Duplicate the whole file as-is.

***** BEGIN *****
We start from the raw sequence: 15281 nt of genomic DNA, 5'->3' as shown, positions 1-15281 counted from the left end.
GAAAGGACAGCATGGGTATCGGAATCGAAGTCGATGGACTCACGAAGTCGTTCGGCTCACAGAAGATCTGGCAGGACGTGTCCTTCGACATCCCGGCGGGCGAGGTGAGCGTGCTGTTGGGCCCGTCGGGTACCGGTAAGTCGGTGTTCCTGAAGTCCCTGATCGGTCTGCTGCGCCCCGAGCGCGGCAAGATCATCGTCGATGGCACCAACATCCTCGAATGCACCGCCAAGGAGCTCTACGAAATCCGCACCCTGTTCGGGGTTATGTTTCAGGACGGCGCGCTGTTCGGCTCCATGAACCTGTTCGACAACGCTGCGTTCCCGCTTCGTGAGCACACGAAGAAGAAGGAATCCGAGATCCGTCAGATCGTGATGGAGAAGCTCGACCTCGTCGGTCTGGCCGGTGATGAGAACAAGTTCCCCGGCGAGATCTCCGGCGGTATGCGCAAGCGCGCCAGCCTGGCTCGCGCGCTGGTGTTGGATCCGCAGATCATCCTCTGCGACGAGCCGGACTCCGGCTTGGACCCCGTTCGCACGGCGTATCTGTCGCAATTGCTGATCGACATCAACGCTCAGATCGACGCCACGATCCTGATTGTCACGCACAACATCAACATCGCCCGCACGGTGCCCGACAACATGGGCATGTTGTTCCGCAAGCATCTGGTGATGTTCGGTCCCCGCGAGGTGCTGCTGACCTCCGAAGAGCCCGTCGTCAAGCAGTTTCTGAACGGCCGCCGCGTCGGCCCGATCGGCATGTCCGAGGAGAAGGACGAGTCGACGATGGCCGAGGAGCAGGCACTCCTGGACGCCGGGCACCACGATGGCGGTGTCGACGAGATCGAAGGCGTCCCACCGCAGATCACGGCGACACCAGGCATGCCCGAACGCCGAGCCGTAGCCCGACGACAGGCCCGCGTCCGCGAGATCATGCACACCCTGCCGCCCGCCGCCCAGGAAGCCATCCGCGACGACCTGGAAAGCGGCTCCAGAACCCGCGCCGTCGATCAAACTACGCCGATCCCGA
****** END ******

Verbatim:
We start from the raw sequence: 15281 nt of genomic DNA, 5'->3' as shown, positions 1-15281 counted from the left end.
GAAAGGACAGCATGGGTATCGGAATCGAAGTCGATGGACTCACGAAGTCGTTCGGCTCACAGAAGATCTGGCAGGACGTGTCCTTCGACATCCCGGCGGGCGAGGTGAGCGTGCTGTTGGGCCCGTCGGGTACCGGTAAGTCGGTGTTCCTGAAGTCCCTGATCGGTCTGCTGCGCCCCGAGCGCGGCAAGATCATCGTCGATGGCACCAACATCCTCGAATGCACCGCCAAGGAGCTCTACGAAATCCGCACCCTGTTCGGGGTTATGTTTCAGGACGGCGCGCTGTTCGGCTCCATGAACCTGTTCGACAACGCTGCGTTCCCGCTTCGTGAGCACACGAAGAAGAAGGAATCCGAGATCCGTCAGATCGTGATGGAGAAGCTCGACCTCGTCGGTCTGGCCGGTGATGAGAACAAGTTCCCCGGCGAGATCTCCGGCGGTATGCGCAAGCGCGCCAGCCTGGCTCGCGCGCTGGTGTTGGATCCGCAGATCATCCTCTGCGACGAGCCGGACTCCGGCTTGGACCCCGTTCGCACGGCGTATCTGTCGCAATTGCTGATCGACATCAACGCTCAGATCGACGCCACGATCCTGATTGTCACGCACAACATCAACATCGCCCGCACGGTGCCCGACAACATGGGCATGTTGTTCCGCAAGCATCTGGTGATGTTCGGTCCCCGCGAGGTGCTGCTGACCTCCGAAGAGCCCGTCGTCAAGCAGTTTCTGAACGGCCGCCGCGTCGGCCCGATCGGCATGTCCGAGGAGAAGGACGAGTCGACGATGGCCGAGGAGCAGGCACTCCTGGACGCCGGGCACCACGATGGCGGTGTCGACGAGATCGAAGGCGTCCCACCGCAGATCACGGCGACACCAGGCATGCCCGAACGCCGAGCCGTAGCCCGACGACAGGCCCGCGTCCGCGAGATCATGCACACCCTGCCGCCCGCCGCCCAGGAAGCCATCCGCGACGACCTGGAAAGCGGCTCCAGAACCCGCGCCGTCGATCAAACTACGCCGATCCCGA